Focus on what you can control.
When you are worried about what the future might bring, you are fortune telling. There is no way that you can know what the future might bring because you aren’t a fortune teller.
For example, you might worry that your company is going to have layoffs and you are going to lose your job and end up homeless.
Not only do we worry about the future, we usually expect the future to bring the worst possible outcome.
Cognitive Distortion— people have a tendency to worry about a future that is bleak.
Ask yourself how probable the outcome is. Think about the chain of events that would have to be true for the outcome to occur. In our example, first, your company would have to have layoffs. Next, you would have to be on the list of people who are being let go. That means that you have to either be a poor performer, or in a role that is no longer necessary. Then, you’d have to be unable to get another job. And you’d have to run out of money. And you’d have to have nobody else to go to. And, and, and.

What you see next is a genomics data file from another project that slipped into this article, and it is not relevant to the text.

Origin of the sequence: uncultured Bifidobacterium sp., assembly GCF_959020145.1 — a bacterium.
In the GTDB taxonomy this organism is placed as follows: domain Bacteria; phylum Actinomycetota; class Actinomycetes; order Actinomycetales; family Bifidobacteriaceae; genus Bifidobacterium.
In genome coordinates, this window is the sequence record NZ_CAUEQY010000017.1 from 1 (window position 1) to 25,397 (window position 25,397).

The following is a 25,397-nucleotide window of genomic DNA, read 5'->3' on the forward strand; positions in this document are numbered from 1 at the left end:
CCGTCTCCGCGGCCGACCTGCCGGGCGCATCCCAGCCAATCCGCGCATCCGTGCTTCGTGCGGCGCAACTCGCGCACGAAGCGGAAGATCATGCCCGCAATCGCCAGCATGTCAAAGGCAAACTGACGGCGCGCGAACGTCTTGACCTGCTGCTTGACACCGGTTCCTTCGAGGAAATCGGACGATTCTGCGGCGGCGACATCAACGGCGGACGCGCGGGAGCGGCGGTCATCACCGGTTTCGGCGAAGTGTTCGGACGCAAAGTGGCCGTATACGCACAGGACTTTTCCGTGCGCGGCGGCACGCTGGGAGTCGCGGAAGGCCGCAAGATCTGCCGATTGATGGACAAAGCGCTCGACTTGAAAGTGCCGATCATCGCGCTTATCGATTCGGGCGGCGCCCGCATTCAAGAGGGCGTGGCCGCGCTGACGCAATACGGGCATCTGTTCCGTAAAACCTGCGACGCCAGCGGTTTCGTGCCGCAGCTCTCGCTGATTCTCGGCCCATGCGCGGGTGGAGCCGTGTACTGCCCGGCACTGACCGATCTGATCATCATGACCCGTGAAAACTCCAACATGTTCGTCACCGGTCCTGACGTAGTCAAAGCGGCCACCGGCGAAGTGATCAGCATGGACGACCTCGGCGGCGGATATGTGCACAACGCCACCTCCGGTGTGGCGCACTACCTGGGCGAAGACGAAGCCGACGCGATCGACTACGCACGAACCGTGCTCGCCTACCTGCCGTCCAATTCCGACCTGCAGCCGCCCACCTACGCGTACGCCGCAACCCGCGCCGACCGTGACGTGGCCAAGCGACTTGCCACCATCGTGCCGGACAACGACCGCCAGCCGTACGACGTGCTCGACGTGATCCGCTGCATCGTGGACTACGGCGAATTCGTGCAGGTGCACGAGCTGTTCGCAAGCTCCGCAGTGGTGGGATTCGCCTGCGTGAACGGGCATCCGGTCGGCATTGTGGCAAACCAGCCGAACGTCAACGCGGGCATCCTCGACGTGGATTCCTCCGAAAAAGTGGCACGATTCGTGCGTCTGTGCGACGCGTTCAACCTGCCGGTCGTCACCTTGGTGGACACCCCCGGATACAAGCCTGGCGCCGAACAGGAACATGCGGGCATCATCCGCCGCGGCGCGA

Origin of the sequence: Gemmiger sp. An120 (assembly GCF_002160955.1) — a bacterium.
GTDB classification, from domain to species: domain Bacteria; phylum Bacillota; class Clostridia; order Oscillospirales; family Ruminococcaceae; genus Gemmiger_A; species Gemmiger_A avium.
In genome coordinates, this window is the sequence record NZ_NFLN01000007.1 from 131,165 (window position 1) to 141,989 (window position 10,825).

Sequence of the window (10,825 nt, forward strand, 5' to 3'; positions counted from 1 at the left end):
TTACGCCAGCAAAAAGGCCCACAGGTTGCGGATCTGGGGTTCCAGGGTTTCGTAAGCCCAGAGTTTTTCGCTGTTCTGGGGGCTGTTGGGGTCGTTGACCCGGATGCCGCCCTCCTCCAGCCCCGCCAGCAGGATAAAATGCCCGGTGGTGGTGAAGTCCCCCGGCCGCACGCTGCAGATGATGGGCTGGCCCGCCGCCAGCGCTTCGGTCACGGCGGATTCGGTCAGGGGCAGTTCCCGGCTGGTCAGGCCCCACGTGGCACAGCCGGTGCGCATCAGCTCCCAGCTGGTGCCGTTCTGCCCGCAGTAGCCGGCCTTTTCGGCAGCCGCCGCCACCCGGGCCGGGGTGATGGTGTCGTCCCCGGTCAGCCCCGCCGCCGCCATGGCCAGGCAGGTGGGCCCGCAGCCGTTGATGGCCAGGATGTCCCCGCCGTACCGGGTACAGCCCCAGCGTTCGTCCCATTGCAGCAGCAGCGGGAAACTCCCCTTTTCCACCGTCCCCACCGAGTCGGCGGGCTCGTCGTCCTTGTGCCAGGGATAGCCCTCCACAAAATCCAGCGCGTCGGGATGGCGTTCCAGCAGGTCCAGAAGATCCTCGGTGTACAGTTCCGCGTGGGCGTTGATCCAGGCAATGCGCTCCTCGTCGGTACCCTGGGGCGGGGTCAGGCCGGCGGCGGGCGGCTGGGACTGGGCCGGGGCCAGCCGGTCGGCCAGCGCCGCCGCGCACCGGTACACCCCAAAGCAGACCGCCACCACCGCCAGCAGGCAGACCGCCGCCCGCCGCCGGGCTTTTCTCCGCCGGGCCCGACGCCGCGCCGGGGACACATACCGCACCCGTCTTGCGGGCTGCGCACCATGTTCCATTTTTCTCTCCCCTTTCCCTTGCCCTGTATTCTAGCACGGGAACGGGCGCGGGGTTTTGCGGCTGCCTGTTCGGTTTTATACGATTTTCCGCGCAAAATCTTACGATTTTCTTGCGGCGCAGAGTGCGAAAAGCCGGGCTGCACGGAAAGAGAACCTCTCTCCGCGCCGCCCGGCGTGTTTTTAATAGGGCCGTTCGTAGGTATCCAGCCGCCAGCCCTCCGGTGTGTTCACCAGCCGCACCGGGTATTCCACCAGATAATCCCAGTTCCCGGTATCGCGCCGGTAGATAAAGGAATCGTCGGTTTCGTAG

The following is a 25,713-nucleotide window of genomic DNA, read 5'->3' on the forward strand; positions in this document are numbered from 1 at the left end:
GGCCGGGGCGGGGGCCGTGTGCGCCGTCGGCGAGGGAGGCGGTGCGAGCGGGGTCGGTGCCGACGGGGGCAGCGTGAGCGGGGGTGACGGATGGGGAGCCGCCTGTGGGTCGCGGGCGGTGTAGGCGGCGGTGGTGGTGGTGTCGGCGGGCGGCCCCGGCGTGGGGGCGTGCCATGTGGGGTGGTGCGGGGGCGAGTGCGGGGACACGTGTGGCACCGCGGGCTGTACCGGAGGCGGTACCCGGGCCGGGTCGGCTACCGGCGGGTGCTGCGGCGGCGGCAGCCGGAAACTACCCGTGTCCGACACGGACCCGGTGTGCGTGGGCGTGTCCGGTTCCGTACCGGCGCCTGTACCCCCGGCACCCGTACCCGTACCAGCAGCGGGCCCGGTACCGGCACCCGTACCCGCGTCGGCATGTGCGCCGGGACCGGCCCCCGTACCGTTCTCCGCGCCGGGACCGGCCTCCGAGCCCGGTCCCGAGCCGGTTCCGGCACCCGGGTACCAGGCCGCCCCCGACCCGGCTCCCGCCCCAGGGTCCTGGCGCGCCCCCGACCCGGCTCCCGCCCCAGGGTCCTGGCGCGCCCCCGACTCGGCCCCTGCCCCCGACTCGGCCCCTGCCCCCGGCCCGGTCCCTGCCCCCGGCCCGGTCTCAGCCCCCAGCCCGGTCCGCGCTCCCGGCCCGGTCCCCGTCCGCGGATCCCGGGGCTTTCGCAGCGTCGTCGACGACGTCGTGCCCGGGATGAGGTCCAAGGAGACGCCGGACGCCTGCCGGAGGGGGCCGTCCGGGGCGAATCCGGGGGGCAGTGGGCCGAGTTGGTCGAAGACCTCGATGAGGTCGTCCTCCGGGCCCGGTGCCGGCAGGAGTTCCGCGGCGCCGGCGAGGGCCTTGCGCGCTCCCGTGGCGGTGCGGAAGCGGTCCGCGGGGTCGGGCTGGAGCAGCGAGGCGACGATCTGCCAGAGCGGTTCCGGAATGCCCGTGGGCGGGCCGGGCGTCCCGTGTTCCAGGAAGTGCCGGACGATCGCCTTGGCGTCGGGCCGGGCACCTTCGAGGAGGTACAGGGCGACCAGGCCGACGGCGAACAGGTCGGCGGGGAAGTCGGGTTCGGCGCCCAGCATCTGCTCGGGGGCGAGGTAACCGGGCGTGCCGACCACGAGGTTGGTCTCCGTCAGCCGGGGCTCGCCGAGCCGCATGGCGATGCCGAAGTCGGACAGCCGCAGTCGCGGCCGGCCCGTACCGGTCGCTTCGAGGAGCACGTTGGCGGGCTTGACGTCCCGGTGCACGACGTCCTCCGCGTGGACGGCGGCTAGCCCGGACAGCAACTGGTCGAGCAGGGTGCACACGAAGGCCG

Once you see that the probability is a tiny fraction, you can stop worrying about it.
Worry about all of the things that you should have done. This means that you aren’t accepting the present as it currently is.
For example, maybe you catch yourself worrying that you should have been promoted by now.
Recognize reality as the place you have to start from. Then, determine what changes you need to make to get where you want to be.
What action can you take to move yourself toward promotion?